Part two of our four part series on Effective Nonprofit Websites. Make sure to read part one if you missed it: Create a More Effective Nonprofit Website Using These 2 Simple Suggestions
“The Web is a world of first impressions, and quick ones at that. Users form an opinion of a website within the first few seconds of loading it.” Jason Gross, “The Role of Design in The Kingdom of Content, www.smashingmagazine.com
Makes sense, right? On to the next two nonprofit website best practices …
Best Practice #3: Share Your Mission
60% of all donors check out your nonprofits website before donating so you should tell them why they should give and what impact it will make…quickly before they change their mind. Share your mission clearly, succinctly and make it actionable!
EX: Helping People. Saving Gorillas. Not just a tagline. Not just a mission. Rich links to compelling content that shares with site visitors what the Dian Fossey Gorilla Fund is about, how they help and who they serve.
Best Practice #4: Use Compelling Imagery
“Regardless of what your content actually says, the design around it controls what the users see first and how their eyes move across the sections of the page.” Jason Gross, “The Role of Design in the Kingdom of Content, www.smashingmagazine.com.
Compelling imagery can comes in many forms, but is an essential part of creating effective nonprofit websites:
- Infographics are my personal favorite. They allow you to VISUALLY show all types of content – from stewardship to impact to mission fulfillment to campaign progress – clearly and succinctly. They are attractive and engaging, which are two key elements to successful imagery on any website. Charity Water does an excellent job using icons and infographics to tell their story. Not just on their homepage, but throughout their site, check them out.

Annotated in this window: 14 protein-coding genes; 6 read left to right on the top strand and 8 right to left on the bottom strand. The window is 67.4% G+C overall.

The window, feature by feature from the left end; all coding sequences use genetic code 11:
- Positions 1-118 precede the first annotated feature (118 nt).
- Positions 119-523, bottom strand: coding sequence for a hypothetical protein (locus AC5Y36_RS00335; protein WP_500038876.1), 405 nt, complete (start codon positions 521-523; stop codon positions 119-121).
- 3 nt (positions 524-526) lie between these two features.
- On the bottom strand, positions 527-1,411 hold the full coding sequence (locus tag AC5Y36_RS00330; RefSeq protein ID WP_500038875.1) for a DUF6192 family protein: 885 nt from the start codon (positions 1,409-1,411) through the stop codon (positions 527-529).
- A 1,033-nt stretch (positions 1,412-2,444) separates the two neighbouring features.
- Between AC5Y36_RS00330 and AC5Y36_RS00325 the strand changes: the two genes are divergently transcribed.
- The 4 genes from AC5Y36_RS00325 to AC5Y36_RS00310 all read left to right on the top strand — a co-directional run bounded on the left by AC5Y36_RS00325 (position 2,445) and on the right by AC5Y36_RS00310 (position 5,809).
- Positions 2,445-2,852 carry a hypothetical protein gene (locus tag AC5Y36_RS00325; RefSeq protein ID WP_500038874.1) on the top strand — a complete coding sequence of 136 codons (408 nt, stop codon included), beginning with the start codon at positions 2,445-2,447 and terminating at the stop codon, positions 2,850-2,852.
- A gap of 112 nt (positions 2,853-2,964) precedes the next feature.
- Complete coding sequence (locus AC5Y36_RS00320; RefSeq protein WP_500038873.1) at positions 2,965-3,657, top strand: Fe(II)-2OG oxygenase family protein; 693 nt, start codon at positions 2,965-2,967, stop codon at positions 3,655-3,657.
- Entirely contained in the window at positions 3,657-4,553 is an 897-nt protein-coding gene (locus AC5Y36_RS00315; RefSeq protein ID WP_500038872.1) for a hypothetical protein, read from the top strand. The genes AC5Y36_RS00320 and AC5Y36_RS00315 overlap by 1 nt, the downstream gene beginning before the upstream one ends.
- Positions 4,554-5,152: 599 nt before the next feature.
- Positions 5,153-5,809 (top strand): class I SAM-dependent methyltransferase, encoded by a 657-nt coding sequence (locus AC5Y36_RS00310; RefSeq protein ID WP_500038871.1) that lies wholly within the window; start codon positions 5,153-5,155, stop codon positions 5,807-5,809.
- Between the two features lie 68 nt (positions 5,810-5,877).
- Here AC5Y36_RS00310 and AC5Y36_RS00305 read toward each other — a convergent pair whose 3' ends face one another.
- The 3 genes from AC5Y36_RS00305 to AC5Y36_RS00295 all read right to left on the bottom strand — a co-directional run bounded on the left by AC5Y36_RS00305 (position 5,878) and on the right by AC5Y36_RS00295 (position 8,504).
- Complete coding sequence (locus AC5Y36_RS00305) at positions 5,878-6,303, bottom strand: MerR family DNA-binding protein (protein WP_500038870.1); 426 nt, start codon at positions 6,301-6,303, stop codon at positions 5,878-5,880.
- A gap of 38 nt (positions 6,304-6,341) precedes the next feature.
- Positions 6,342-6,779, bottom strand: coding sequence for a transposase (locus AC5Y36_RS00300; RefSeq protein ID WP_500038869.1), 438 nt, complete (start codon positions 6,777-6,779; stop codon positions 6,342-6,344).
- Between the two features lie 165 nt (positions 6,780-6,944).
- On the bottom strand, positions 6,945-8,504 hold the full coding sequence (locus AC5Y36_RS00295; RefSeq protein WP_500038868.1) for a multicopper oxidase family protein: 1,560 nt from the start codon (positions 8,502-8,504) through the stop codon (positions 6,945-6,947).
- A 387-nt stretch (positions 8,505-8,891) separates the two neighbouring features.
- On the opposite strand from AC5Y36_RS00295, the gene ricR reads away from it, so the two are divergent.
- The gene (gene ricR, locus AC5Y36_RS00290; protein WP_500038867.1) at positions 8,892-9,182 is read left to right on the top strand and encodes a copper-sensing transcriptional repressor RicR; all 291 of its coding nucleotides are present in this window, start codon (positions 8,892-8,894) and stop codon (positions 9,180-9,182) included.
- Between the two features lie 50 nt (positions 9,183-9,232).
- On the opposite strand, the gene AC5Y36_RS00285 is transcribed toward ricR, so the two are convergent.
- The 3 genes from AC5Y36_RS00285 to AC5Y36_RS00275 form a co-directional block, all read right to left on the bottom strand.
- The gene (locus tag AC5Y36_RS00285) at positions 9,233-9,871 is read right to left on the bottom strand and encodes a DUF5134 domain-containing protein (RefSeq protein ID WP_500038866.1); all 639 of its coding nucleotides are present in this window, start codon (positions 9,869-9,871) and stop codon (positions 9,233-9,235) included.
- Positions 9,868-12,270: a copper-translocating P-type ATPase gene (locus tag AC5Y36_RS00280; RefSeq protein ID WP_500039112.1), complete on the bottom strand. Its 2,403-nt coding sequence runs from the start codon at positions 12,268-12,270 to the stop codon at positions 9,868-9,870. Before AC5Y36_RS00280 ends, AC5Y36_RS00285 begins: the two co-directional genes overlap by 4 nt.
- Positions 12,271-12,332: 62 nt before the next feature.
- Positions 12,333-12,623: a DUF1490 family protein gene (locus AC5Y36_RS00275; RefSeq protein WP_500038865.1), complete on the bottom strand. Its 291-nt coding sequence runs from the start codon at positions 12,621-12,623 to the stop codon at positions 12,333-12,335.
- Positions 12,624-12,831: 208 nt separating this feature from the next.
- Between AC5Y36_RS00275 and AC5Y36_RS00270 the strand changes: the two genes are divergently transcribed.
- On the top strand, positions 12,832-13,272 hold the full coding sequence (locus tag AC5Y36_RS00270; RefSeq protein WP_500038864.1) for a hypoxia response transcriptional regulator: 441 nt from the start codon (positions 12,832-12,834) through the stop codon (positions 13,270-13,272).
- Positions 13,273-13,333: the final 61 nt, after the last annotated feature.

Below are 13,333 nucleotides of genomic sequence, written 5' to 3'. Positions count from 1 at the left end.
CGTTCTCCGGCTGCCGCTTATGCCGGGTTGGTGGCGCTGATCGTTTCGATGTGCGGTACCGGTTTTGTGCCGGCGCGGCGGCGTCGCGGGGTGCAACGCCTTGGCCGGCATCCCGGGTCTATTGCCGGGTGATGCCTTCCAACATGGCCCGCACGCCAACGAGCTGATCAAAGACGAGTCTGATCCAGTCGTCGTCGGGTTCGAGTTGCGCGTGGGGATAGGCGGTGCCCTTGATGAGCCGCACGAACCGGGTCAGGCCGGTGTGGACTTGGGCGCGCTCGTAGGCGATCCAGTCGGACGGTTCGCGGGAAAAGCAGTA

- Engage with eye contact. Photography that uses eye contact will allow you to make a personal connection with your user. You’re a nonprofit, you know that personal connections, trust and emotional engagement are keys to fulfilling your mission! For example, which would better share the amazing impact Habitat for Humanity has on the community – an image of 5 volunteers building a Habitat Home with their backs to the camera? Or the eyes of the man for whom the house was built?
- Share real stories of impact. Sharing stories of how others are affected by your work, your outreach and your mission will build credibility and encourage empathy.
So far we’ve discussed that your nonprofit website should:
- Resonate with Your Audiences
- Have a Focused Homepage
- Share Your Mission
- Use Compelling Imagery
The best is yet to come. Thanks for reading and I hope you’ll check back for part three next week.
Was this helpful? Do you have more examples to share? Please comment and share your successes!
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